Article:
By nature, and by default each pod can talk to all other pods within a Kubernetes cluster. This behaviour sometimes is not desirable as some application owners may not agree to share connectivity to other applications. Or would like to restrict access in or out of the backend applications running on certain pods. Network Policy comes to your rescue in those cases.
Network policies or network security policies are kind of firewall rules for Kubernetes cluster. These are implemented with the help of Network Plugin or Container Network Interface (CNI) and control traffic flow at the IP address or port level (OSI layer 3 or 4). These policies are applied at the Namespace level and can restrict ingress and egress to and from a pod or a group of pods based on how they are configured. Please read more about Network Policies in official documentation of Kubernetes.
Please read this article that describes how to set up network policy on your AKS cluster. It also gives detailed information on how to configure and test network policies on pods. Assuming you read through this article, let’s take a simple but practical example and try to explore how network policies can help us.
The diagram above describes a very common requirement. We have 2 subnets within our virtual network. The AKS cluster within AKS subnet has 2 namespaces – Backend and Frontend. Backend namespace has one pod DB and Frontend namespace has 2 pods API and App. Subnet VM has only one VM called Test VM. The ingress and egress criteria are as followed:
1. DB Pod can only receive ingress request from API Pod and nothing else. 2. Egress from DB Pod is not allowed. 3. App Pod and API Pod can receive ingress request from anywhere within the VNET. 4. Egress from App Pod to API Pod and API Pod to Backend Namespace is only permitted.
Step1 Open Azure CLI and provision a new resource group, virtual network, and subnets:
az group create --name rgakstestnetworkpolicy --location northeurope
az network vnet create -g rgakstestnetworkpolicy -n aksvnet --address-prefix 10.0.0.0/16 --subnet-name vmsubnet --subnet-prefix 10.0.0.0/24
az network vnet subnet create --name akssubnet --vnet-name aksvnet --resource-group rgakstestnetworkpolicy --address-prefixes 10.0.1.0/24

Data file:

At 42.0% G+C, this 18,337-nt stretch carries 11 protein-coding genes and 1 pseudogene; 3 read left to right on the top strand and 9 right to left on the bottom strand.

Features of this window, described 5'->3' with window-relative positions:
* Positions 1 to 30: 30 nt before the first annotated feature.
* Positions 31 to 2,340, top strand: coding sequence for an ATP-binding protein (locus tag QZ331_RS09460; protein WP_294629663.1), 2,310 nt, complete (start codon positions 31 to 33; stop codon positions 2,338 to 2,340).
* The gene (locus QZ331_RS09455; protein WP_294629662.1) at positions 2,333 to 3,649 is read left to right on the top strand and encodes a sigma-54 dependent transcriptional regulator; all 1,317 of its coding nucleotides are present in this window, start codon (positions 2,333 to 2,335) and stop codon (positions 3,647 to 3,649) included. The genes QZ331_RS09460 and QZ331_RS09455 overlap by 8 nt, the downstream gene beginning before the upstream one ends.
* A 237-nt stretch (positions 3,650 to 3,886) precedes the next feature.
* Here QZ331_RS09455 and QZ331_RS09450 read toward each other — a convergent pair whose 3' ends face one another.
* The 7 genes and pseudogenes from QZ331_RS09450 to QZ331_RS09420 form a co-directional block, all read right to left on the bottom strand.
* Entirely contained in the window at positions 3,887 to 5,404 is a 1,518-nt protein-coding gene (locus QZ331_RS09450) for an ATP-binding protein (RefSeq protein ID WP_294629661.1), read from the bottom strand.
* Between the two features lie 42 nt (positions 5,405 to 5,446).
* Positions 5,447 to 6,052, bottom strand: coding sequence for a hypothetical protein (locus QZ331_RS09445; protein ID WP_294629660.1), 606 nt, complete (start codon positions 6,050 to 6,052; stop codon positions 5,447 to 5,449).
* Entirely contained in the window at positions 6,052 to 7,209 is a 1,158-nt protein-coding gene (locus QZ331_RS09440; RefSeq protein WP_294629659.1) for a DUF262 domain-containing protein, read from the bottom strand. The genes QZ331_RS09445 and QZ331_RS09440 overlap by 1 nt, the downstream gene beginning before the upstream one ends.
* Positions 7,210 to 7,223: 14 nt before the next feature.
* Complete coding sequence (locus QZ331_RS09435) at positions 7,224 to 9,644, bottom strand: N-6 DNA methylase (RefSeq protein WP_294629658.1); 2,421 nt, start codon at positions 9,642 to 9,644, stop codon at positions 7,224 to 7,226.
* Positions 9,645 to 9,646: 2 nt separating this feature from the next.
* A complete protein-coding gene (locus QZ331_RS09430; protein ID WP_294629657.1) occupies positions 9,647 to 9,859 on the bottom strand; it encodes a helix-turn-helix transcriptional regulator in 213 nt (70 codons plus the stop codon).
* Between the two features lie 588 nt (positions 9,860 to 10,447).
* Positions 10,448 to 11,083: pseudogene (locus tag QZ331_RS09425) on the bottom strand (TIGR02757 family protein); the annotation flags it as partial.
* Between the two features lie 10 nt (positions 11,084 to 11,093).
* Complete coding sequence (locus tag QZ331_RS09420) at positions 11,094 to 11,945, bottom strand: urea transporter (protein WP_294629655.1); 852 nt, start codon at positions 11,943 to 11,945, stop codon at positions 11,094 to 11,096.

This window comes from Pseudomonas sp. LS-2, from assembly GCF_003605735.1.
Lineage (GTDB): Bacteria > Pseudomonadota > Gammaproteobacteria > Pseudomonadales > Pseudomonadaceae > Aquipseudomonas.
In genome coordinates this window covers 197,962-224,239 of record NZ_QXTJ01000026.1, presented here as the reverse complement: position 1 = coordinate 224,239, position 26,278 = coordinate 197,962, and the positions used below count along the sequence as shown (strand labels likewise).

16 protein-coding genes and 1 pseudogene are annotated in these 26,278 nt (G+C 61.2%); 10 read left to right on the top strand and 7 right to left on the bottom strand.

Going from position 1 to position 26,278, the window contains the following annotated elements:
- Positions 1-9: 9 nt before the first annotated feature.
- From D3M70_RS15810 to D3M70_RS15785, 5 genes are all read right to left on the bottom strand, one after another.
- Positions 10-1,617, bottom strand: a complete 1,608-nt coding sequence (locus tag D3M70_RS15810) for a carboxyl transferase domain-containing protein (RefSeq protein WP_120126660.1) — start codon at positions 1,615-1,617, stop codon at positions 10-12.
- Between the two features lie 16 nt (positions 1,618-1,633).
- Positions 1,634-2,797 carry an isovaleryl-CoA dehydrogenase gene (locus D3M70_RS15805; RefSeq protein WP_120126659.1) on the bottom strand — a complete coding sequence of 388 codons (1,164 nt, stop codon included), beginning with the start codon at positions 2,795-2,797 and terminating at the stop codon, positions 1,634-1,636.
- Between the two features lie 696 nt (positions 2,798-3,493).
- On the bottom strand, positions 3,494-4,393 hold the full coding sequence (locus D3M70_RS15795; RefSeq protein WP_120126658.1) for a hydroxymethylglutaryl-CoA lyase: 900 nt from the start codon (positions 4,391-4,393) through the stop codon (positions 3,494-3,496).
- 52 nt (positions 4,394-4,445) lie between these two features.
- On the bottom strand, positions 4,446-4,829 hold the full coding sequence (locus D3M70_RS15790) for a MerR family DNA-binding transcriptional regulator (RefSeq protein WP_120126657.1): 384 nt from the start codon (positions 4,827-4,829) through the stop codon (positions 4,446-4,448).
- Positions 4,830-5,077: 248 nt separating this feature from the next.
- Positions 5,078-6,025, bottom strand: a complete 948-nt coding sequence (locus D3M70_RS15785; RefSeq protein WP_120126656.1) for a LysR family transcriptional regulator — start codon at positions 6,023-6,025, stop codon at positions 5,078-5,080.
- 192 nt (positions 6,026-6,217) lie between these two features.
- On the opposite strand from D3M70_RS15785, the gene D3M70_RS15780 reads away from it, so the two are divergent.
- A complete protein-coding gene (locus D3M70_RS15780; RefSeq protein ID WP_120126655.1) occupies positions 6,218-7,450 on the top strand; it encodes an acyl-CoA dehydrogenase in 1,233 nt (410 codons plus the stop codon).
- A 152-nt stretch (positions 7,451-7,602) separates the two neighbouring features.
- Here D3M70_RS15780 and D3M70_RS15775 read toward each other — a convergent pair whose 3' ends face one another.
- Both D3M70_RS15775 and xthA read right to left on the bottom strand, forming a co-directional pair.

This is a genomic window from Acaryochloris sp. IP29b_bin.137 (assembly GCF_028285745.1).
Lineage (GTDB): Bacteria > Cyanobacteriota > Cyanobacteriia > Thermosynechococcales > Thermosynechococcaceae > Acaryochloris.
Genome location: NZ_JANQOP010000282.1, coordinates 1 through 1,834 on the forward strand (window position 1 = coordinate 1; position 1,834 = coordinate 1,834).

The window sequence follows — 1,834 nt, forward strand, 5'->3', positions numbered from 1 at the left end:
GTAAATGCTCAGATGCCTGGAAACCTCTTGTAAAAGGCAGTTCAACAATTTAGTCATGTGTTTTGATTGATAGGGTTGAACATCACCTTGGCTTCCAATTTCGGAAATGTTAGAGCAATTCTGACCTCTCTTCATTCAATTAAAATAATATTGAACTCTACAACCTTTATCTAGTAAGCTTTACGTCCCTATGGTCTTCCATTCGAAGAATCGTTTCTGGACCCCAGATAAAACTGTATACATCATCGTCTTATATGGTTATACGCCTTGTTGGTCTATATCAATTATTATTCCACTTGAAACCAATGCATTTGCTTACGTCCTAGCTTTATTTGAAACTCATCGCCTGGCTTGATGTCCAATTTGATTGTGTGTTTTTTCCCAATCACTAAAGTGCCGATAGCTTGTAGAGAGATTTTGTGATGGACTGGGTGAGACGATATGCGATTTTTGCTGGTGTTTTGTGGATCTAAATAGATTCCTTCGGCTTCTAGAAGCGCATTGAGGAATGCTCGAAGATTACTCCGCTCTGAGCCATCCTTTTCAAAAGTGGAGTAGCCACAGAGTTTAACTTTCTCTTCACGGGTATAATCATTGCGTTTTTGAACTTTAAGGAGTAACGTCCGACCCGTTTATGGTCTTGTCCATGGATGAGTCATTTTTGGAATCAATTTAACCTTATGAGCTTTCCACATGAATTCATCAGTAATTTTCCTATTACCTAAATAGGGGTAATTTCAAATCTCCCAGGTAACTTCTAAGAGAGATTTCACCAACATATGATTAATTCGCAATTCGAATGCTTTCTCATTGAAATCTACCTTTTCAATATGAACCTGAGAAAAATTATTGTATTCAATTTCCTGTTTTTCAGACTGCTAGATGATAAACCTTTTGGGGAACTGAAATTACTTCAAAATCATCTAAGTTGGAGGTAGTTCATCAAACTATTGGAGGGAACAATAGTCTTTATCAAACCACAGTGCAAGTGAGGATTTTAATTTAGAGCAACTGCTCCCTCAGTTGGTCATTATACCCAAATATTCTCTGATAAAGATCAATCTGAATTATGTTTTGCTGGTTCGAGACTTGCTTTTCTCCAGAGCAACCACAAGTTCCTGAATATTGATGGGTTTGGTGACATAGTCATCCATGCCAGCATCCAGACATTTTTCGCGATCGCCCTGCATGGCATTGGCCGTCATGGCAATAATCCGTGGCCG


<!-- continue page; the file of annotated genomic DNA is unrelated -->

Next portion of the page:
Step2 Provision a VM within VM Subnet and ensure you can do SSH to it:
az vm create \
--resource-group rgakstestnetworkpolicy \
--name testvm \
--admin-username azureuser \
--ssh-key-value ~/.ssh/id_rsa.pub \
--subnet vmsubnet \
ssh -i ~/.ssh/id_rsa azureuser@<public IP of the VM>
Step 3 Now create your AKS cluster. Remember to add the flag “network-policy”.
This network policy defines there is no egress allowed from dbpod and ingress is allowed from only apipod under frontend namespace and that too at port 80 only. Remember the ingress -from statement here is inclusive of both namespace and the pod selection. If you use the following instead
With this we covered criteria 3 and 4 as well. We saw how Network Policies can control traffic flow (ingress and egress) within your Kubernetes cluster and in some cases outside the cluster as well. One question persists, what happens when we use multiple instances of similar pods such as in ReplicaSet or Deployment. The answer is it remains the same. You restrict ingress or egress by either pod labels, namespace labels or IP ranges. And in case of a ReplicaSet, the pod lables remains same for all the pods within the ReplicaSet. You can use DNS name to check/test instead of IP address of the pod if you have exposed the pod/deployment through a Service. Additionally, we use Ingress Controller and User Defined Routes (UDR) to control traffic respectively towards and from the cluster in relation to the network outside.
That’s pretty much it. We will talk about security of ingress and egress in the context of network in the next part of this series.